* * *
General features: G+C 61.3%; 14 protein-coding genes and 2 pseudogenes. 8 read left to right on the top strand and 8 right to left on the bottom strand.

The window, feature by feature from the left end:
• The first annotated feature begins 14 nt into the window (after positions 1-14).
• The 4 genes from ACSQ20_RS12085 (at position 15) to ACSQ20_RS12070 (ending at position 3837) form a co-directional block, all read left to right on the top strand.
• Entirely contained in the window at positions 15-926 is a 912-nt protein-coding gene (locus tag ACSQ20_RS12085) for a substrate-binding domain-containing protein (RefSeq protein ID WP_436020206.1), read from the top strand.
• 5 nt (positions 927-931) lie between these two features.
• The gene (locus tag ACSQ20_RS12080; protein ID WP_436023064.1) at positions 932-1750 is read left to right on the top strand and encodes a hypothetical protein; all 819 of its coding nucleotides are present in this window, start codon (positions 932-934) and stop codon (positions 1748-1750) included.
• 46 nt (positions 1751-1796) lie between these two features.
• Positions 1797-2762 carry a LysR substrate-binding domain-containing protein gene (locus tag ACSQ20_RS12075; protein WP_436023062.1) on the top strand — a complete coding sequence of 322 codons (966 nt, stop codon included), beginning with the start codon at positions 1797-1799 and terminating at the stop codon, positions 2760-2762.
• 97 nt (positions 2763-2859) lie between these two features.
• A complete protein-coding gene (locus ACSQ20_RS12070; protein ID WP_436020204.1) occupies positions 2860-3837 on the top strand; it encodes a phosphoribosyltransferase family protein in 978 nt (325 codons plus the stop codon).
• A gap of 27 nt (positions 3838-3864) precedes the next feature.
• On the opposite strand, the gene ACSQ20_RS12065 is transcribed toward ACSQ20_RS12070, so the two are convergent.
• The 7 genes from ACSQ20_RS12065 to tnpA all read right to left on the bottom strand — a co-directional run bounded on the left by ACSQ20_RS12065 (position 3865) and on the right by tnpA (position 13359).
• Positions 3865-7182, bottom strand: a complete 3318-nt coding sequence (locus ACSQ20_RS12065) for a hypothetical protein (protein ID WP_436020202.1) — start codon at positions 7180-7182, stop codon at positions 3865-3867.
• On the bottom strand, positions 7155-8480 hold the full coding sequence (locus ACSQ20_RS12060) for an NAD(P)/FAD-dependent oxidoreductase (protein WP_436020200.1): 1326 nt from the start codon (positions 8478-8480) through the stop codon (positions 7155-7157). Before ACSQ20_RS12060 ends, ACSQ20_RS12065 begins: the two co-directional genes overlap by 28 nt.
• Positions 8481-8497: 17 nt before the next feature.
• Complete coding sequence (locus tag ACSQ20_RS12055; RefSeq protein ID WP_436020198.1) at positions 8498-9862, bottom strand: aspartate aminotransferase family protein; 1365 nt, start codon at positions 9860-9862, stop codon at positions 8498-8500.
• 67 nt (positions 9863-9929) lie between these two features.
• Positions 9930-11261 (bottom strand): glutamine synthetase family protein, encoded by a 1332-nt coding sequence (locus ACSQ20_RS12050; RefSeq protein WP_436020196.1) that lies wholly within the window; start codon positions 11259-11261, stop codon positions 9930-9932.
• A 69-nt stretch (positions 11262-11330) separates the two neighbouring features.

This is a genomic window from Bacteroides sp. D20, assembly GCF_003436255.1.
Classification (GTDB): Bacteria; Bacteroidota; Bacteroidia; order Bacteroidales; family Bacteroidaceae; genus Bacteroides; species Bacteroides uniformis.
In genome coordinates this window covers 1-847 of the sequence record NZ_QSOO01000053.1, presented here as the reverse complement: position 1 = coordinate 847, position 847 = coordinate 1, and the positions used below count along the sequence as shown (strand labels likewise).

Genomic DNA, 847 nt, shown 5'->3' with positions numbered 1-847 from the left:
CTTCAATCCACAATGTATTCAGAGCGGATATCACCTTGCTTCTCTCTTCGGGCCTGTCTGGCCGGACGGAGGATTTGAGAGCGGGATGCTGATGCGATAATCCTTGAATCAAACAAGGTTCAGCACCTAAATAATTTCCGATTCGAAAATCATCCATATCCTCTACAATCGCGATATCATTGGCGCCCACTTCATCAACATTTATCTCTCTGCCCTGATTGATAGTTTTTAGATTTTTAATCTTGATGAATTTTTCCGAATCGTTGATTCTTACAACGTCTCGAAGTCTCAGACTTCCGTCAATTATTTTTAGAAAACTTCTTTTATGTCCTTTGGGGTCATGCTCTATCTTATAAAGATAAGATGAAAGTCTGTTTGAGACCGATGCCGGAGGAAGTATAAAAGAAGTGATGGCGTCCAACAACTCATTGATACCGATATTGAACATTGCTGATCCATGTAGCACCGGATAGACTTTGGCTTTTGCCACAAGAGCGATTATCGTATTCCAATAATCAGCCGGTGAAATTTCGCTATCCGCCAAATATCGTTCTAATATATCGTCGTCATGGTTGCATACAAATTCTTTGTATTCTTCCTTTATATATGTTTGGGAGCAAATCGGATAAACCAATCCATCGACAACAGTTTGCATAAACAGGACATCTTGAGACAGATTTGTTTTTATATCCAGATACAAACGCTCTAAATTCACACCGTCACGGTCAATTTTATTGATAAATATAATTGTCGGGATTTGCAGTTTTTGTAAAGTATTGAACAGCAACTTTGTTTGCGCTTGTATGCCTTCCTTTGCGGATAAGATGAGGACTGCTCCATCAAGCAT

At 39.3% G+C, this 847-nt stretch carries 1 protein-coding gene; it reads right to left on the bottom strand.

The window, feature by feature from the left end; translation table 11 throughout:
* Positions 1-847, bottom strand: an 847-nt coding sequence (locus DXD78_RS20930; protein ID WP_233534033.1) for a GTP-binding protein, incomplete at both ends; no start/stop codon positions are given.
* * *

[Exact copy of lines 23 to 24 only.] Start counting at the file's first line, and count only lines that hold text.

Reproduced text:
Classification (GTDB): Bacteria; Bacteroidota; Bacteroidia; order Bacteroidales; family Bacteroidaceae; genus Bacteroides; species Bacteroides uniformis.
In genome coordinates this window covers 1-847 of the sequence record NZ_QSOO01000053.1, presented here as the reverse complement: position 1 = coordinate 847, position 847 = coordinate 1, and the positions used below count along the sequence as shown (strand labels likewise).